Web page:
While the shiny, lauded food scenes in cities like Portland, Austin, and L.A. continue to inflate, another, quieter culinary movement also thrives, likely unbeknownst to you. That movement lives in Florida.
Beyond the scenic beaches, the Miami-bound bachelor parties, and the hordes of families fraternizing with life-size versions of their favorite cartoon characters, new, eclectic kitchens and classic haunts across the state are expanding the scope of Florida’s reputation.
With the Gulf of Mexico on one side and the Atlantic on the other, fresh seafood in Florida is a given — but landscape aside, the real reason for the state’s culinary prominence lies with its people. One in every five Florida residents is an immigrant, the vast majority of whom hail from Cuba, Haiti, Mexico, and Colombia, bringing with them rich culture, history, and of course, flavor. The state’s population continues to grow larger and more eclectic by the day — and as a result, so too does its food scene.
Florida has always had a pretty impressive roster of iconic, staple dishes: stone crab, key-lime pie, fried gator. And perhaps most prolific among them is the Cuban sandwich — a delicacy that is, counterintuitively, native to Florida rather than Cuba. The riff on your classic ham and cheese has been popular since the mid 1800s, when they were crafted en masse to feed Cuban workers in Key West and Ybor City, Tampa — two of Florida’s largest Cuban immigrant communities. There are a number of variations, but the classic is a sub sandwich, grilled and stuffed with melted Swiss cheese, sliced ham, roast pork, mustard, and pickles.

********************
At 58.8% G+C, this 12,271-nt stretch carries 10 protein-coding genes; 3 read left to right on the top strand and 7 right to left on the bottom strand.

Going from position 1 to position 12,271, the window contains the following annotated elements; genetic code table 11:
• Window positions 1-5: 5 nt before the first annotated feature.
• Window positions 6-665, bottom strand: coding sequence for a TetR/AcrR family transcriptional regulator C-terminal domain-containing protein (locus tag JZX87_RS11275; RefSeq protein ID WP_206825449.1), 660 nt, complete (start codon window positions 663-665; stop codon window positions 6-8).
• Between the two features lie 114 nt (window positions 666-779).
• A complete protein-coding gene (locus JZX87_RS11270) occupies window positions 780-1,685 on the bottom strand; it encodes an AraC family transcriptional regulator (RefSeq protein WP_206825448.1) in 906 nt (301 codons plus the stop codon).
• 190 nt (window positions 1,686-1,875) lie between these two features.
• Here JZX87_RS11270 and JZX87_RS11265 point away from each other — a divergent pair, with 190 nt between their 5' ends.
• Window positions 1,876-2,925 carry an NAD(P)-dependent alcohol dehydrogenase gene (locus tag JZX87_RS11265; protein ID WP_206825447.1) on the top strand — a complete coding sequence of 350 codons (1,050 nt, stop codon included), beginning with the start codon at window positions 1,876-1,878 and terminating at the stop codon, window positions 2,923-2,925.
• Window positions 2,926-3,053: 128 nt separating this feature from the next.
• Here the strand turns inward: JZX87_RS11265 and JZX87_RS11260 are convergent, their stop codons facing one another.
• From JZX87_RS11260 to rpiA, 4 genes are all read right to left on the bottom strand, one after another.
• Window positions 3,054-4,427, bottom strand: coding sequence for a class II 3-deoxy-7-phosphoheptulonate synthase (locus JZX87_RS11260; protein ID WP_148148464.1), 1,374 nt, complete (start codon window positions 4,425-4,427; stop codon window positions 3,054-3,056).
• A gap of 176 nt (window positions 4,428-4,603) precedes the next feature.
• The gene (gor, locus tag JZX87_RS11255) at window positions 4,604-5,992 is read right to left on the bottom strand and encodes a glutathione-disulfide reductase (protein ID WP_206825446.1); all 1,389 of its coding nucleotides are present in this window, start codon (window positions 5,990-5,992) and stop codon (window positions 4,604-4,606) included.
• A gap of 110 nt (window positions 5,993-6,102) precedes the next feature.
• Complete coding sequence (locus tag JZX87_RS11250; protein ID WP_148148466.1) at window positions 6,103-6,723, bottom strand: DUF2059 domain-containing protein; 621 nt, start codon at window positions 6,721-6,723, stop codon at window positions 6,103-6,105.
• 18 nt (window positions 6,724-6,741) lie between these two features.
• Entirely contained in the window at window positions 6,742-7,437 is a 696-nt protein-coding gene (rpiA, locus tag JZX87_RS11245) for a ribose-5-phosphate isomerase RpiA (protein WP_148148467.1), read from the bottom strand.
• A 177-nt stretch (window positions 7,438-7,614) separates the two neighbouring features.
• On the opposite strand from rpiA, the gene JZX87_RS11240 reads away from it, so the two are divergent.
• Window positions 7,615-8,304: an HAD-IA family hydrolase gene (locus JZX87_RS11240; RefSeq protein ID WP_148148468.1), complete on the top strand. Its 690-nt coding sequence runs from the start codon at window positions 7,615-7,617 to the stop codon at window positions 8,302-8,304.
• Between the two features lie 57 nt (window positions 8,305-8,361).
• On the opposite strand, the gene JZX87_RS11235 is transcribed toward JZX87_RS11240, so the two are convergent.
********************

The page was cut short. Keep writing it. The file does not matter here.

All across the state, beloved old-school haunts sling authentic Cuban fare — like Versaille, a local institution since 1971 in Miami’s Little Havana. By day, La Ventanita, the restaurant’s narrow take-out window, serves charred guava pastelitos and cafecitos — a popular order amongst regular patrons. Come evening, the eccentric, 275-seat dining room fills instantly: While popular among tourists, the place remains a community gathering space — an “unofficial town square” — for Cuban immigrants. At the same time, Florida’s Cuban food scene is not stagnant. New, experimental kitchens are constantly looking for contemporary, innovative ways to build on classic Cuban flavors — like Finka, where the menu is derived from a mélange of Peruvian, Korean, and Cuban influences.
While Florida is indisputably Southern in the geographic sense, it may not be the first spot that comes to mind when you think of classic Southern eats. That said, chefs across the state are bringing culinary influence from their Southern hometowns, and in the process, rethinking what Southern cooking even means. First, consider Cask & Larder, labeled one of the “best new restaurants in America” upon opening in Winter Park. From husband and wife duo James and Julie Petrakis — the recipients of many a James Beard Award nomination — the restaurant slings updates on classic Southern fare with dishes like fresh Key West shrimp in a spiced pepper relish with stone-ground grits, or corn fritters served with smoked honey aioli and micro cilantro.
Following suit, Soco is yet another venue with a distinctly Southern accent. Located in Thornton Park, Orlando, the restaurant is helmed by exec chef Greg Richie, who cut his teeth cooking for two major celeb chefs, and here, serves dishes like chicken-fried cauliflower steak in vine-ripe tomato gravy, lobster dumplings with chicken breast and soy butter, and fried green tomatoes loaded with thin-cut country ham and drizzled in a horseradish remoulade.